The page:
As you navigate through your divorce, you may be concerned about your finances, specifically your joint finances. You may share bank accounts, credit cards, and investment accounts with your spouse, all of which will need to be divided and closed. Our San Francisco high asset divorce attorneys share how you can strive for financial independence.
Evaluating Shared Finances
When reviewing your finances for the division of property process, you should take note of the following:
- Bank accounts with joint access,
- Credit cards in both parties’ names, or credit cards with yourself or your spouse as an authorized user,
- Investment accounts in both parties’ names, and
- Any debt associated with these accounts.
Following the division of property process, these accounts will all be divided and need to be shut down so both parties cannot access the accounts.
Opening Your Own Bank Accounts
During your divorce, you should open up a new checking and savings account at a trusted bank. Doing so allows you to have your own separate checking or savings accounts. These new bank accounts can help you as you begin your path to financial independence and provide you with the accounts needed for when your bank accounts are split.
If you are unsure where to open your new bank accounts, you can look for trusted banks online or in your community with brick-and-mortar locations. While you can do all of your banking online, it can be convenient to have a physical location to visit if needed. If you like your current bank, you can request them to open a new checking or savings account without your spouse’s access.
Following the division of assets, you may be awarded a cash value from your joint bank accounts. When your portion of the assets is sent to you, you will need a bank account to receive the funds, which makes it especially important to have a private bank account available for the transaction.
Closing Joint Accounts
Following the distribution of your liquid assets, your joint bank accounts will need to be closed so neither party can access them. Contact your bank to request these accounts be closed and unable to be reopened.
If you share credit cards with your spouse and both are in each of your names, you should pay off the balance of debt as determined by the court and close the account. The closure of the account may harm your credit score in the short term; however, leaving them open can leave you liable to any debt your spouse may accumulate on the account or penalties on your credit for missed payments. Leaving these accounts open is worth more harm than good, so it is crucial to close any open lines of credit that you may share with your spouse.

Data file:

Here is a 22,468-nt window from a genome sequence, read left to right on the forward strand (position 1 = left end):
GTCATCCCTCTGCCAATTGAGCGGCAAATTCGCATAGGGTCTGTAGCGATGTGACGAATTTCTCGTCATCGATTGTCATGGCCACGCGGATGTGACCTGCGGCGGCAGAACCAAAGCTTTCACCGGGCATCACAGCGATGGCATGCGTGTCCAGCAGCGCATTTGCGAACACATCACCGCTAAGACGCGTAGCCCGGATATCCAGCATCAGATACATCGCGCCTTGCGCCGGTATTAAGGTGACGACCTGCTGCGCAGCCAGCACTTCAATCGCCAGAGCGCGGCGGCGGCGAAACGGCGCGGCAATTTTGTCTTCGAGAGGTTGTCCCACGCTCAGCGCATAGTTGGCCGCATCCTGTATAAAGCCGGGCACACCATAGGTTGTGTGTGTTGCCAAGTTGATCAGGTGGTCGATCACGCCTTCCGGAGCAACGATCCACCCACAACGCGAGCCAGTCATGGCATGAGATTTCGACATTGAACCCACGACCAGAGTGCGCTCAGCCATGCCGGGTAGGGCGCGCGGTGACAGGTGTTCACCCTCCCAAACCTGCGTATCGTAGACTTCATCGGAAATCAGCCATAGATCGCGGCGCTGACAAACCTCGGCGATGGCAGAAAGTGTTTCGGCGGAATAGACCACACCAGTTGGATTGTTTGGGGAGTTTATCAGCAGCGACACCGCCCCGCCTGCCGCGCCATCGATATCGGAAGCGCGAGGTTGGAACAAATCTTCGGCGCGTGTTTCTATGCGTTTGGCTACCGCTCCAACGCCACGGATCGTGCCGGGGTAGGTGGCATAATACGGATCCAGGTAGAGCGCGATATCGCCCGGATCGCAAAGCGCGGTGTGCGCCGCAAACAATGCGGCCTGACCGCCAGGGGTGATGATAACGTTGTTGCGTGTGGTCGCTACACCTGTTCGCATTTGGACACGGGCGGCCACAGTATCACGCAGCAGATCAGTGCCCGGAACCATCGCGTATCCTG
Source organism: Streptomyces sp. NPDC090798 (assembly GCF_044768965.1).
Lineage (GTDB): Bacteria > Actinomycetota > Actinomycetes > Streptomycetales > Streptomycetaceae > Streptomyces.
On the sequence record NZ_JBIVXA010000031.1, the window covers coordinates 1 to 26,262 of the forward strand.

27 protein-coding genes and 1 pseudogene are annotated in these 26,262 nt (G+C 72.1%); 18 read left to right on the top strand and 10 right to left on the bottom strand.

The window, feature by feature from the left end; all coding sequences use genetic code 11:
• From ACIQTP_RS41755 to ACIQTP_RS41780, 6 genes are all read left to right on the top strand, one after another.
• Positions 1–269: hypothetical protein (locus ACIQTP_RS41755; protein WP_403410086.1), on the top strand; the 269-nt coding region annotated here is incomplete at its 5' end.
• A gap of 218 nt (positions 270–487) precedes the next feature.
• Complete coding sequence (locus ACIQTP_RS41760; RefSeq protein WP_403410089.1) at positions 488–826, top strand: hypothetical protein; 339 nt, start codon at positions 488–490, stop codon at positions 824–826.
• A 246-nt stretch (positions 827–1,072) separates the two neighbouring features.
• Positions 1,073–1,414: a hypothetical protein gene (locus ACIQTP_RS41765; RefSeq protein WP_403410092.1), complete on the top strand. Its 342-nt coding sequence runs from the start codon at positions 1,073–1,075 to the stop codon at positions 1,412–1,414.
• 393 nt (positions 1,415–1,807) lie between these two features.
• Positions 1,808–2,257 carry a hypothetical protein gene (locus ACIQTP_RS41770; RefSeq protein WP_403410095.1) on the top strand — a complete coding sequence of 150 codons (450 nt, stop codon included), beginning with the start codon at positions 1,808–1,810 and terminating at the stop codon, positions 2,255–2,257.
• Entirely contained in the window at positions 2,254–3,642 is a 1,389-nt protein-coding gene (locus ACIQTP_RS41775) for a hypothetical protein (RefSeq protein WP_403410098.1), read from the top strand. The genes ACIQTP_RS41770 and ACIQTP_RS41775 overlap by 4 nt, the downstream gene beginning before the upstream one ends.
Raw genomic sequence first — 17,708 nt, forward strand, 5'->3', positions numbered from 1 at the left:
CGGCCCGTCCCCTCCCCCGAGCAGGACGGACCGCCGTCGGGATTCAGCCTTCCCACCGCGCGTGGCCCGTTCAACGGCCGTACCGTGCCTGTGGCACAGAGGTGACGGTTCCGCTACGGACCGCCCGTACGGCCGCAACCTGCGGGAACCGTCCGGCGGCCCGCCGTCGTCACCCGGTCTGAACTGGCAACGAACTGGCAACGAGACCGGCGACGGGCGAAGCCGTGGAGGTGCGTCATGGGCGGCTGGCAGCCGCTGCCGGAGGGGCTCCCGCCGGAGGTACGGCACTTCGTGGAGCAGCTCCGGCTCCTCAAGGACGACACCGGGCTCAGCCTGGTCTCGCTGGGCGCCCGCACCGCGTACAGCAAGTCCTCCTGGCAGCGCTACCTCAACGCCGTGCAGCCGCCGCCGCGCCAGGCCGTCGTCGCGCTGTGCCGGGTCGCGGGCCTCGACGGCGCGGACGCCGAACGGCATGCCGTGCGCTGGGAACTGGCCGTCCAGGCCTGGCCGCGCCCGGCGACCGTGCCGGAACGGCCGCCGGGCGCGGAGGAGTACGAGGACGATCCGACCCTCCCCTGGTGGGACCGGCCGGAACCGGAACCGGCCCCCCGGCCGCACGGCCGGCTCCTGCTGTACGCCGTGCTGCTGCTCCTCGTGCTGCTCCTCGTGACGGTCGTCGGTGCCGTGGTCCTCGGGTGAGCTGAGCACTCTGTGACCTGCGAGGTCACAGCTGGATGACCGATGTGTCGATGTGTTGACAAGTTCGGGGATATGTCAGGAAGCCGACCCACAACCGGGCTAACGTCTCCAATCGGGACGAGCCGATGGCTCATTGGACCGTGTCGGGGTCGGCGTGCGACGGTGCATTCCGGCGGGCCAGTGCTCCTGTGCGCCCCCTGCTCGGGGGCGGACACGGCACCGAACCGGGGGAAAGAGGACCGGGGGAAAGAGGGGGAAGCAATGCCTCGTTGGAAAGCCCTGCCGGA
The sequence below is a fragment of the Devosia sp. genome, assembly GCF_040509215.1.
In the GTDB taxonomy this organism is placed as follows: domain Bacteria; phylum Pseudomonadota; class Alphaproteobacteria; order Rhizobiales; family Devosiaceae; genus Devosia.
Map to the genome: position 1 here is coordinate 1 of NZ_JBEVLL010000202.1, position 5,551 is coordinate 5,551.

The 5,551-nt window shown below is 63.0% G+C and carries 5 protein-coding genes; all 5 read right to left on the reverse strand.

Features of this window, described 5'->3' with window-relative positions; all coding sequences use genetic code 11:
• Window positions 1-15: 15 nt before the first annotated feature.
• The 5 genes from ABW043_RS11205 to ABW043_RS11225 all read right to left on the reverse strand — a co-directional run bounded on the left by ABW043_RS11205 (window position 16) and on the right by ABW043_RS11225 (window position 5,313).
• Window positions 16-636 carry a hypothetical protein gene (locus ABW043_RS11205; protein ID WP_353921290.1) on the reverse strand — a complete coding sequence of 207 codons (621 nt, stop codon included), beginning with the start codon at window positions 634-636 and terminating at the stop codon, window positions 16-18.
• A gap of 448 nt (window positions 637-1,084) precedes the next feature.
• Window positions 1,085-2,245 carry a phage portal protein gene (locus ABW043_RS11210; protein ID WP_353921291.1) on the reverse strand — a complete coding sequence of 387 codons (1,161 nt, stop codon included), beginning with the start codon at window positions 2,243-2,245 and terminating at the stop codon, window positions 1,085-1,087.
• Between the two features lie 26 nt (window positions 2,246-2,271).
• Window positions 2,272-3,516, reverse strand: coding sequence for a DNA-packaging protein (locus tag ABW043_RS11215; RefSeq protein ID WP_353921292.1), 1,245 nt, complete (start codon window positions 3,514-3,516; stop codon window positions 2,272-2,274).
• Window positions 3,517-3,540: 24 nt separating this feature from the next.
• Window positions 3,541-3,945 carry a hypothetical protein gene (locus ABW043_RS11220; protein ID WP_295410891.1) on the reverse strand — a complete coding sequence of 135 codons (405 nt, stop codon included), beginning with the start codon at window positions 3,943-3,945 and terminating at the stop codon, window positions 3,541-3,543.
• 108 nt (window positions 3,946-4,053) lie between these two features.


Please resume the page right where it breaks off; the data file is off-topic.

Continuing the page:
If you have credit cards in which one party is claimed as an authorized user, contact your creditor and request they remove the authorized user from the card. You may need to be reissued new cards with new payment information to safeguard your accounts and limit potential spending by your spouse.
Bank Account Rewards
When you originally opened your bank accounts, you may have been drawn in by the bank’s rewards program and offerings. If you have rewards points or cashback from your credit cards, these points will be included in the division of property process and most likely split between both parties. When closing your credit accounts, remember to cash in on those points to avoid losing them in the closure.
Replacing Credit Cards
If you wish to replace the credit cards you closed, you may wish to begin reapplying for credit cards. Since opening too many credit cards in a short period of time can negatively impact your credit score, focus on what you find most valuable and apply for that card first. If you are focused on travel, opt for a travel credit card with your favorite hotel chain or airline. If you are more focused on day-to-day transactions, look for a credit card that rewards you for those purchases.
You can always reapply for your current credit cards; however, you may not be eligible for certain advertised opening bonuses if you opened your last card in a certain time period. If you do opt to replace your credit cards, take your time to avoid “credit card churning,” where accounts are opened and closed in a short period of time to earn rewards.
Effects on Your Credit Score
Since your divorce will not be listed on your credit report, your divorce itself will not harm your credit score. Closing your credit card will also not harm your credit score if it is done correctly. However, opening credit cards can cause a slight decrease in your credit score as a result of the inquiry on your accounts.
Helping You Reach Your Independence
Our high asset divorce attorneys at Fenchel Family Law PC are prepared to guide you through your high asset divorce, from filing to finalization. We understand that managing your finances following your divorce may be difficult, and our goal is to help you as you begin the next chapter of your life.
Schedule a consultation with our high asset divorce attorneys today by calling us at (415) 650-1112 or filling out our online contact form to learn more about we can help you on your path towards independence.